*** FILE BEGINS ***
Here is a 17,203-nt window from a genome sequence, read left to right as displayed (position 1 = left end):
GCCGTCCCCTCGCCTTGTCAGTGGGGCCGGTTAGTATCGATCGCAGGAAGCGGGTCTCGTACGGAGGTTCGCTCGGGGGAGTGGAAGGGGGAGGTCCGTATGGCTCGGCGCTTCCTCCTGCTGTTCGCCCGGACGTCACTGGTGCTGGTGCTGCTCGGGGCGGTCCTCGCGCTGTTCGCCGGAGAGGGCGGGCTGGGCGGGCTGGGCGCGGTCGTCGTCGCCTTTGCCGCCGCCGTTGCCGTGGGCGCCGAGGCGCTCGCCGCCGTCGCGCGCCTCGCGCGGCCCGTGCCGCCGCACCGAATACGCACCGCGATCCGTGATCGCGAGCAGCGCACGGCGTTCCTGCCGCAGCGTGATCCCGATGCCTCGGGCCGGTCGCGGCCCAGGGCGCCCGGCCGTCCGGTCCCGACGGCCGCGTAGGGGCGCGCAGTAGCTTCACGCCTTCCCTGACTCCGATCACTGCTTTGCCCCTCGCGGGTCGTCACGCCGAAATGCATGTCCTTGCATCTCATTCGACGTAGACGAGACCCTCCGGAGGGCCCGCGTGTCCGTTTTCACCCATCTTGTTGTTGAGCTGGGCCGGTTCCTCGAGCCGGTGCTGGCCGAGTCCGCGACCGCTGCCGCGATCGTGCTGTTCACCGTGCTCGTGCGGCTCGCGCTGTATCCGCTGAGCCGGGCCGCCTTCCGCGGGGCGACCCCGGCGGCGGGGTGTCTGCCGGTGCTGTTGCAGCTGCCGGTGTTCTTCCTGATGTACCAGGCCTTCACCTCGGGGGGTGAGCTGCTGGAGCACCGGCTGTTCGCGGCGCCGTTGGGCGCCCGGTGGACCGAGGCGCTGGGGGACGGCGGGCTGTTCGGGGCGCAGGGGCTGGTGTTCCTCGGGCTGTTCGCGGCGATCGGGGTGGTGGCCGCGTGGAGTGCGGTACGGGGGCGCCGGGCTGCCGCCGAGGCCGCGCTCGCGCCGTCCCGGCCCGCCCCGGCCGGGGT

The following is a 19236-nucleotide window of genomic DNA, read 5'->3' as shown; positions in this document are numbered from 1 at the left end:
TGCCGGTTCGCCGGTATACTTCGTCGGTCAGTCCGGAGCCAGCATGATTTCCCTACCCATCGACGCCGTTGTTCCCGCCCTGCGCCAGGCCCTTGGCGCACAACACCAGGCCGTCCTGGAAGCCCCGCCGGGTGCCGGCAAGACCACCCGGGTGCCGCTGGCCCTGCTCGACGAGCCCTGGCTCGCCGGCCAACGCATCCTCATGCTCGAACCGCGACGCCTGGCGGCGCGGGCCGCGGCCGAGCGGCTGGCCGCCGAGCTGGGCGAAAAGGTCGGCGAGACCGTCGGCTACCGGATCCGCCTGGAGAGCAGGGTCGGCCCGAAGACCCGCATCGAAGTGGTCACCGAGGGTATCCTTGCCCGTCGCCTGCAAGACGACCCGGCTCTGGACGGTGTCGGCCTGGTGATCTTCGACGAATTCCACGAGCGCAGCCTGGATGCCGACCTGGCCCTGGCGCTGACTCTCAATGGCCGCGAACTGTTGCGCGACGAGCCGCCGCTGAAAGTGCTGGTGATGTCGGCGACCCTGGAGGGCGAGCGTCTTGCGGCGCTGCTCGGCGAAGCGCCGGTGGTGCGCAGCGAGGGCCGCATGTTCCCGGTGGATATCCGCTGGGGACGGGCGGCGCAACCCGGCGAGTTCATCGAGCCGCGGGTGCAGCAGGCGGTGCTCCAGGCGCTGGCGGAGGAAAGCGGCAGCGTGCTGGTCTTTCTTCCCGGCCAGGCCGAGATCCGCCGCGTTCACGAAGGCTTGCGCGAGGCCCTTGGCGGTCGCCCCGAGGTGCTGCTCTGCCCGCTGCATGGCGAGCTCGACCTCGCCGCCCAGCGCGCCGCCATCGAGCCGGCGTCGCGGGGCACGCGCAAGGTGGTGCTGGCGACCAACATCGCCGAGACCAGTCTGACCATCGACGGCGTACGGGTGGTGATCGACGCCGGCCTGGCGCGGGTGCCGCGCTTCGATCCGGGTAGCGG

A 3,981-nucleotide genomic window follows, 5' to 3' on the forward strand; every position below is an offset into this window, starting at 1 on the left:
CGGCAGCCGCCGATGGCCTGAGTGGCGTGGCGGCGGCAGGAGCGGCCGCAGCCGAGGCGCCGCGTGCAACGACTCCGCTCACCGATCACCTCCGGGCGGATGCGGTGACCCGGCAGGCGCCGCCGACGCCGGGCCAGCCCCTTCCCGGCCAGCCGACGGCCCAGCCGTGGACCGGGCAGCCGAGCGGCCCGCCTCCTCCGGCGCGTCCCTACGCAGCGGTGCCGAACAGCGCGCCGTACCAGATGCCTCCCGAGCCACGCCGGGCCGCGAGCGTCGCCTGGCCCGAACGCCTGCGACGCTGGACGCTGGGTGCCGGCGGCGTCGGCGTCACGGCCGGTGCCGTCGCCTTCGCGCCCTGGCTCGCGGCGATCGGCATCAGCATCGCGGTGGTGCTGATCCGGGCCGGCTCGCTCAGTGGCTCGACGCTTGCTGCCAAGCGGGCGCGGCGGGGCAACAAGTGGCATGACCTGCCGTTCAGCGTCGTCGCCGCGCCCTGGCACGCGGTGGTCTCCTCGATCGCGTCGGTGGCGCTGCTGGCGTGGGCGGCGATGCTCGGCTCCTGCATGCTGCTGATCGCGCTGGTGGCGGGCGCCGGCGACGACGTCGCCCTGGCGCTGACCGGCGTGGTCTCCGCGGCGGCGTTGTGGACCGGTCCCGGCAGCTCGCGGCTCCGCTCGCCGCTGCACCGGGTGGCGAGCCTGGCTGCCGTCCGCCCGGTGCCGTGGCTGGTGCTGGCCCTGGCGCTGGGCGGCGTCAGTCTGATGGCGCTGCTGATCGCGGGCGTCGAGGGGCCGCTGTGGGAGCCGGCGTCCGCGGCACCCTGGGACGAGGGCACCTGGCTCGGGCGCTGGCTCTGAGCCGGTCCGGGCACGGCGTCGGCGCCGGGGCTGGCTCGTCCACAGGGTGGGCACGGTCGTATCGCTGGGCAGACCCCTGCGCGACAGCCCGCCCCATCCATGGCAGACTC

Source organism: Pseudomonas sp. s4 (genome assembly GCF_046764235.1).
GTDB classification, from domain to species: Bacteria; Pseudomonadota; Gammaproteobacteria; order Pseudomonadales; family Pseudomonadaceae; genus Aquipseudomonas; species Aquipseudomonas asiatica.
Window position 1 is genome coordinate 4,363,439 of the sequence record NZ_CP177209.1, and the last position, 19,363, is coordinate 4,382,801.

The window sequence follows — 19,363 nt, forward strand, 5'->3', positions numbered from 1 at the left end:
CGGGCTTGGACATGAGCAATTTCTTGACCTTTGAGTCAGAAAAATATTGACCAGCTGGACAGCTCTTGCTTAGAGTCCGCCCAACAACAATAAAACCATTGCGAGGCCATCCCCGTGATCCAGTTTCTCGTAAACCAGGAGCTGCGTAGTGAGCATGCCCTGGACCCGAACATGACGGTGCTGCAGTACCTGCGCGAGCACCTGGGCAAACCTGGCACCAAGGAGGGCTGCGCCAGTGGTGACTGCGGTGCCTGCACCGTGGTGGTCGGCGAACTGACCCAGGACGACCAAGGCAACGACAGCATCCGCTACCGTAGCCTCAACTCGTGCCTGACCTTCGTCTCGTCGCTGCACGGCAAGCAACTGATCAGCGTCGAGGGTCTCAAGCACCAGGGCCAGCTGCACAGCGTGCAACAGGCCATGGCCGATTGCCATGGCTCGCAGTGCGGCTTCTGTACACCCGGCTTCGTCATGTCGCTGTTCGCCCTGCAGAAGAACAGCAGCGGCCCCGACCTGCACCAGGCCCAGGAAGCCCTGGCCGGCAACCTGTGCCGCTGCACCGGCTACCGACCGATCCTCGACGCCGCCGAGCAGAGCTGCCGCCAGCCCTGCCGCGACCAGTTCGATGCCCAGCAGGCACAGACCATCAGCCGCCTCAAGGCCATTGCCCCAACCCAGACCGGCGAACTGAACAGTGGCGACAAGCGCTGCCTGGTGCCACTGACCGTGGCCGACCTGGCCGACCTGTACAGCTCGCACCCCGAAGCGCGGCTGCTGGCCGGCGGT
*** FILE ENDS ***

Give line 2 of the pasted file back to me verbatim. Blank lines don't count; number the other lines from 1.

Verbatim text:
GCCGTCCCCTCGCCTTGTCAGTGGGGCCGGTTAGTATCGATCGCAGGAAGCGGGTCTCGTACGGAGGTTCGCTCGGGGGAGTGGAAGGGGGAGGTCCGTATGGCTCGGCGCTTCCTCCTGCTGTTCGCCCGGACGTCACTGGTGCTGGTGCTGCTCGGGGCGGTCCTCGCGCTGTTCGCCGGAGAGGGCGGGCTGGGCGGGCTGGGCGCGGTCGTCGTCGCCTTTGCCGCCGCCGTTGCCGTGGGCGCCGAGGCGCTCGCCGCCGTCGCGCGCCTCGCGCGGCCCGTGCCGCCGCACCGAATACGCACCGCGATCCGTGATCGCGAGCAGCGCACGGCGTTCCTGCCGCAGCGTGATCCCGATGCCTCGGGCCGGTCGCGGCCCAGGGCGCCCGGCCGTCCGGTCCCGACGGCCGCGTAGGGGCGCGCAGTAGCTTCACGCCTTCCCTGACTCCGATCACTGCTTTGCCCCTCGCGGGTCGTCACGCCGAAATGCATGTCCTTGCATCTCATTCGACGTAGACGAGACCCTCCGGAGGGCCCGCGTGTCCGTTTTCACCCATCTTGTTGTTGAGCTGGGCCGGTTCCTCGAGCCGGTGCTGGCCGAGTCCGCGACCGCTGCCGCGATCGTGCTGTTCACCGTGCTCGTGCGGCTCGCGCTGTATCCGCTGAGCCGGGCCGCCTTCCGCGGGGCGACCCCGGCGGCGGGGTGTCTGCCGGTGCTGTTGCAGCTGCCGGTGTTCTTCCTGATGTACCAGGCCTTCACCTCGGGGGGTGAGCTGCTGGAGCACCGGCTGTTCGCGGCGCCGTTGGGCGCCCGGTGGACCGAGGCGCTGGGGGACGGCGGGCTGTTCGGGGCGCAGGGGCTGGTGTTCCTCGGGCTGTTCGCGGCGATCGGGGTGGTGGCCGCGTGGAGTGCGGTACGGGGGCGCCGGGCTGCCGCCGAGGCCGCGCTCGCGCCGTCCCGGCCCGCCCCGGCCGGGGT